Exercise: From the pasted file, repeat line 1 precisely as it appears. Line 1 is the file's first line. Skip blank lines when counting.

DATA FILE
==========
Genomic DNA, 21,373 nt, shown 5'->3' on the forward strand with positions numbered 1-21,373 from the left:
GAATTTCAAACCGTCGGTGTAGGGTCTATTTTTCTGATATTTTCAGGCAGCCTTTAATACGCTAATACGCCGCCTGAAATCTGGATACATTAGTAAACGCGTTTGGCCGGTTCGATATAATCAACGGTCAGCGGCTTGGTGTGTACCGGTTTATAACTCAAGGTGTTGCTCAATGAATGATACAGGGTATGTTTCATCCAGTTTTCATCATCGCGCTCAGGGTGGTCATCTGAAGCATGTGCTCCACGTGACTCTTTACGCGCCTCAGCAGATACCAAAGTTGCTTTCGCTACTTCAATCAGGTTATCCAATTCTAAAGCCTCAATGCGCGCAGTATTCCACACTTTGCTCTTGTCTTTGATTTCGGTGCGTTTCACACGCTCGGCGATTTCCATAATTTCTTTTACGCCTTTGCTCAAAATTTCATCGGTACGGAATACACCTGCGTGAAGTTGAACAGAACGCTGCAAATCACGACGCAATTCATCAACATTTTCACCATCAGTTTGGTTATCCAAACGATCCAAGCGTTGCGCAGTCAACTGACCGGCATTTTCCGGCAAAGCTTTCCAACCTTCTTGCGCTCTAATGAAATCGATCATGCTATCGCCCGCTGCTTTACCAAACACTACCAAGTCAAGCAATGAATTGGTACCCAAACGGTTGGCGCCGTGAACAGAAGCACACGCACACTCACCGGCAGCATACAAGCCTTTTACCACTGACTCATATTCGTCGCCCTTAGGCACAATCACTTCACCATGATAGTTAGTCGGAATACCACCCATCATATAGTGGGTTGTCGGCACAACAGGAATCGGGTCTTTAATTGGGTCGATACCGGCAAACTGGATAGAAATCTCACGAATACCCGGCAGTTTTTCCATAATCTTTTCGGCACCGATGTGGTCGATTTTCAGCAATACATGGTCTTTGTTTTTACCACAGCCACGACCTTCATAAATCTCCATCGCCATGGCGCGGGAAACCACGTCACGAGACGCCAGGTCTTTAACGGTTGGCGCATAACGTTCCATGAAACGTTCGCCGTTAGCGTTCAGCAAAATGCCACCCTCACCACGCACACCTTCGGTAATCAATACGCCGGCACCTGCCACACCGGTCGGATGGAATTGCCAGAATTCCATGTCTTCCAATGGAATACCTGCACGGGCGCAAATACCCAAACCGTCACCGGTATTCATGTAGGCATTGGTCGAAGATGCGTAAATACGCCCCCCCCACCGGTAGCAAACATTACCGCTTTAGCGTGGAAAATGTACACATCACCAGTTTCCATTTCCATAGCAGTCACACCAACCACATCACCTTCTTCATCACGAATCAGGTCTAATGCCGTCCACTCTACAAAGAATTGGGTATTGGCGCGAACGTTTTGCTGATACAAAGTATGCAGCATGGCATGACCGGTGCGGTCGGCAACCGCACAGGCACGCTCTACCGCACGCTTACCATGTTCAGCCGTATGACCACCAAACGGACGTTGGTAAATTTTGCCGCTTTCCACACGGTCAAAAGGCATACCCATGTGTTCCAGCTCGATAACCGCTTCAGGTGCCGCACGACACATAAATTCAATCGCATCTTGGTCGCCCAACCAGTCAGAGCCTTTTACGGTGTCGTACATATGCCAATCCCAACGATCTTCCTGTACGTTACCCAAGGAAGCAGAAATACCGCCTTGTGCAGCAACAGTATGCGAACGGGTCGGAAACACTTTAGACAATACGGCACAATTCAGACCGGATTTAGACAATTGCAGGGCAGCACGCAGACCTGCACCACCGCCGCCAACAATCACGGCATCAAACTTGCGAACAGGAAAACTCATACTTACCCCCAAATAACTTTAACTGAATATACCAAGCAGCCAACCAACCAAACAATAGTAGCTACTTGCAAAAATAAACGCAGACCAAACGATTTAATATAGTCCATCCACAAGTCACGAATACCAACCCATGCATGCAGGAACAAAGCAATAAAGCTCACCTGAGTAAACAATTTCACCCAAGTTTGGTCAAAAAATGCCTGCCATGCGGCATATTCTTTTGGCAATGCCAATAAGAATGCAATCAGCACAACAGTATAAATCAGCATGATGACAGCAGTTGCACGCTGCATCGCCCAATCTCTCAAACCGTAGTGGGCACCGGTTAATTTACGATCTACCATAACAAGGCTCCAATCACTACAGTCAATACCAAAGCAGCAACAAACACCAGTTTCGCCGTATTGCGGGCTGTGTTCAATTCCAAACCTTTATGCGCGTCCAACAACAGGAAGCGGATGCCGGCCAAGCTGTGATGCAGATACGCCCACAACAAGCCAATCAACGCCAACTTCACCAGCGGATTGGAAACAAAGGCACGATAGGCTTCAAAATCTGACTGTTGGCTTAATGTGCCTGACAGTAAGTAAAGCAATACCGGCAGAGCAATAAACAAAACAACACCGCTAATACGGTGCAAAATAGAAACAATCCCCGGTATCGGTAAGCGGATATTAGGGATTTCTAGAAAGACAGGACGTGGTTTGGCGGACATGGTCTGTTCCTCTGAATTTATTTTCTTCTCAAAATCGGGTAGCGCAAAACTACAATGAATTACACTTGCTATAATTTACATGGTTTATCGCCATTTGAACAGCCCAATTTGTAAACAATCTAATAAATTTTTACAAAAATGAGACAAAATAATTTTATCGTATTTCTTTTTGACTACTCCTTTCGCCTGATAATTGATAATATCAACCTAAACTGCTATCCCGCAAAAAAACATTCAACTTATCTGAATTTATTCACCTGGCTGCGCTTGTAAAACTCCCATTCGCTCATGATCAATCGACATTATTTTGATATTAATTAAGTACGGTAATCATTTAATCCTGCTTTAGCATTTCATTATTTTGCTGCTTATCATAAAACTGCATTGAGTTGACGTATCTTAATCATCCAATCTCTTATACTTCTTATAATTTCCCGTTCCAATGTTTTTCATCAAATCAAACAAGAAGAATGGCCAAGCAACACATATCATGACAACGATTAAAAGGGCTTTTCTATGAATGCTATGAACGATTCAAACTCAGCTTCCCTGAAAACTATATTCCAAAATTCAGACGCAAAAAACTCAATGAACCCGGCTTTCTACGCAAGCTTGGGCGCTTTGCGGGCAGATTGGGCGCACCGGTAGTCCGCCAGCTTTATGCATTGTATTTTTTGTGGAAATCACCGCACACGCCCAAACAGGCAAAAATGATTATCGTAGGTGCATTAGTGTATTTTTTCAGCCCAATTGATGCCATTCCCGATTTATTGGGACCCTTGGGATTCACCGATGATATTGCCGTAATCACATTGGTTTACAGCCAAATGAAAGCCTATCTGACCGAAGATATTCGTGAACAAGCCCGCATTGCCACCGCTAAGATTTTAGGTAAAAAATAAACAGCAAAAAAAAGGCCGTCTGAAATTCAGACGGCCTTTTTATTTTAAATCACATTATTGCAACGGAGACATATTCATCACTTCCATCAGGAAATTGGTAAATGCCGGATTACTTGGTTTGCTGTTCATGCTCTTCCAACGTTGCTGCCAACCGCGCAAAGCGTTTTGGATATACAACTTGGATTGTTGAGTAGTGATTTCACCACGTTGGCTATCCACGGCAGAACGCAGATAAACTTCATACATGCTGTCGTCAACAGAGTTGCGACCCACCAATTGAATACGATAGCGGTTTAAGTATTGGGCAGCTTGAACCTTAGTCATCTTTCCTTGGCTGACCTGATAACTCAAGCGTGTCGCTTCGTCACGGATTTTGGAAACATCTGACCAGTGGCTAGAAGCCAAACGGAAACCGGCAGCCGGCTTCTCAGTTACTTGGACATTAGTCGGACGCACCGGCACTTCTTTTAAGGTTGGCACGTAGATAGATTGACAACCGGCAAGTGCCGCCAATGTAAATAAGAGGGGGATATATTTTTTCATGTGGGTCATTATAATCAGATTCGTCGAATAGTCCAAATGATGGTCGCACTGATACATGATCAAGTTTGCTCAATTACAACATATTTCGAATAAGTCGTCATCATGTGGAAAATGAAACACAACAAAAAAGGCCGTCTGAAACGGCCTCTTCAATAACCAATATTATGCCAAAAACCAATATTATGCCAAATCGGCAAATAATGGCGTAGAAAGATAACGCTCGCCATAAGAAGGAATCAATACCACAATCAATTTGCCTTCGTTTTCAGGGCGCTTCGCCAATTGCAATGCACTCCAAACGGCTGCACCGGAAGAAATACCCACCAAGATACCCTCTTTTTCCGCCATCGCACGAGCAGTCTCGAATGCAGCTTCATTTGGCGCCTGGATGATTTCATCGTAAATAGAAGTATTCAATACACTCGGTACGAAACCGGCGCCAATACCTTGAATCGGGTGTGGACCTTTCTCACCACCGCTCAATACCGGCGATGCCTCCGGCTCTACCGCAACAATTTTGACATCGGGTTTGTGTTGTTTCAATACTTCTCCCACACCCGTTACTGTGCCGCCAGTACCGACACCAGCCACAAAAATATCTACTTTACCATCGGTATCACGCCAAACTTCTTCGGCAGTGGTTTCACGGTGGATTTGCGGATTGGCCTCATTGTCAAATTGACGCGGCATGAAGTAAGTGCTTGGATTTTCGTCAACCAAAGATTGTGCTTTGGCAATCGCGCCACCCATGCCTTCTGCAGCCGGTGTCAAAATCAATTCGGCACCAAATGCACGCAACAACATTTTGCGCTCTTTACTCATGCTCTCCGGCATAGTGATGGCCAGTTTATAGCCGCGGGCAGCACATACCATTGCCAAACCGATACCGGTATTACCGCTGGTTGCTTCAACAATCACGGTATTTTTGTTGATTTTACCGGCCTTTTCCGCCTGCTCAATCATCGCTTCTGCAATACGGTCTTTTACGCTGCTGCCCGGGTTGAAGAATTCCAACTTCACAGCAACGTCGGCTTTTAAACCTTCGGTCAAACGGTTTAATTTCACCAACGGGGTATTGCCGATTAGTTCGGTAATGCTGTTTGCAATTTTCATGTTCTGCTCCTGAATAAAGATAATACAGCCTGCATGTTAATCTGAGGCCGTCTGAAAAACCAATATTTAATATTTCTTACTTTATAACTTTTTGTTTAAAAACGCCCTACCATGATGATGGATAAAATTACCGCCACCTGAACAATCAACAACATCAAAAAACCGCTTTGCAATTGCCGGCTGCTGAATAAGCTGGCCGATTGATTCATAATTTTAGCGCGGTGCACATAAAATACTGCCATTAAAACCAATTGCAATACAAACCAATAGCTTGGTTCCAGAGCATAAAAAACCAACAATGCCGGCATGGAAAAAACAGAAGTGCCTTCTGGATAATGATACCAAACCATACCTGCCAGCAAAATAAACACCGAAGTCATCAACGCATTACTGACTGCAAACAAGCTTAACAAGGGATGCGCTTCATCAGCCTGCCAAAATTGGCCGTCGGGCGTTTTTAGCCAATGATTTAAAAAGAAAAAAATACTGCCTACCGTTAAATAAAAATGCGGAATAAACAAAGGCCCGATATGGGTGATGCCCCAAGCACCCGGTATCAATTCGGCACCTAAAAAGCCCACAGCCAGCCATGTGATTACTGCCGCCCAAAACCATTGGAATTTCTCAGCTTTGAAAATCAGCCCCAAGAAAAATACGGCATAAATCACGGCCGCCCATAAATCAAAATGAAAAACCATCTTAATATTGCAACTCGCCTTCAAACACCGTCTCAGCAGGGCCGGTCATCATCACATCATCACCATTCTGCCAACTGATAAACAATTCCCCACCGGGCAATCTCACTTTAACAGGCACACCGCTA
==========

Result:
Genomic DNA, 21,373 nt, shown 5'->3' on the forward strand with positions numbered 1-21,373 from the left: